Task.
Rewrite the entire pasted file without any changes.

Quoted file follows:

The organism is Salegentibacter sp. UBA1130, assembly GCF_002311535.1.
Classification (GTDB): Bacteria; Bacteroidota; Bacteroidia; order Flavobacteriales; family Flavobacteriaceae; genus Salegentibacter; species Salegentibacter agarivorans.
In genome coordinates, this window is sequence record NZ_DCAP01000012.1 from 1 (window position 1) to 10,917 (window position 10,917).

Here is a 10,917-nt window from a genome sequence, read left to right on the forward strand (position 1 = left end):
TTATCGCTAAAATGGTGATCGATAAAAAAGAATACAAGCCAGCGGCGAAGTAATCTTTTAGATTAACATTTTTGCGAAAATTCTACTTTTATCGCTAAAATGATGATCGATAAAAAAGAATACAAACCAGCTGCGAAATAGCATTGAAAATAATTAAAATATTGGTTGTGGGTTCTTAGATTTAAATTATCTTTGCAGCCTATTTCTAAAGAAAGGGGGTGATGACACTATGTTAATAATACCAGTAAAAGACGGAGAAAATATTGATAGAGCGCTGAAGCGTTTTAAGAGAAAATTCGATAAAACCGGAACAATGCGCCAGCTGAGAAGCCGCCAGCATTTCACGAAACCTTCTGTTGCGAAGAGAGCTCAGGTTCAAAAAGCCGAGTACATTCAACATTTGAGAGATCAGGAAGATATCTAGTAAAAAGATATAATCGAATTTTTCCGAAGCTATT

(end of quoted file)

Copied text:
The organism is Salegentibacter sp. UBA1130, assembly GCF_002311535.1.
Classification (GTDB): Bacteria; Bacteroidota; Bacteroidia; order Flavobacteriales; family Flavobacteriaceae; genus Salegentibacter; species Salegentibacter agarivorans.
In genome coordinates, this window is sequence record NZ_DCAP01000012.1 from 1 (window position 1) to 10,917 (window position 10,917).

Here is a 10,917-nt window from a genome sequence, read left to right on the forward strand (position 1 = left end):
TTATCGCTAAAATGGTGATCGATAAAAAAGAATACAAGCCAGCGGCGAAGTAATCTTTTAGATTAACATTTTTGCGAAAATTCTACTTTTATCGCTAAAATGATGATCGATAAAAAAGAATACAAACCAGCTGCGAAATAGCATTGAAAATAATTAAAATATTGGTTGTGGGTTCTTAGATTTAAATTATCTTTGCAGCCTATTTCTAAAGAAAGGGGGTGATGACACTATGTTAATAATACCAGTAAAAGACGGAGAAAATATTGATAGAGCGCTGAAGCGTTTTAAGAGAAAATTCGATAAAACCGGAACAATGCGCCAGCTGAGAAGCCGCCAGCATTTCACGAAACCTTCTGTTGCGAAGAGAGCTCAGGTTCAAAAAGCCGAGTACATTCAACATTTGAGAGATCAGGAAGATATCTAGTAAAAAGATATAATCGAATTTTTCCGAAGCTATT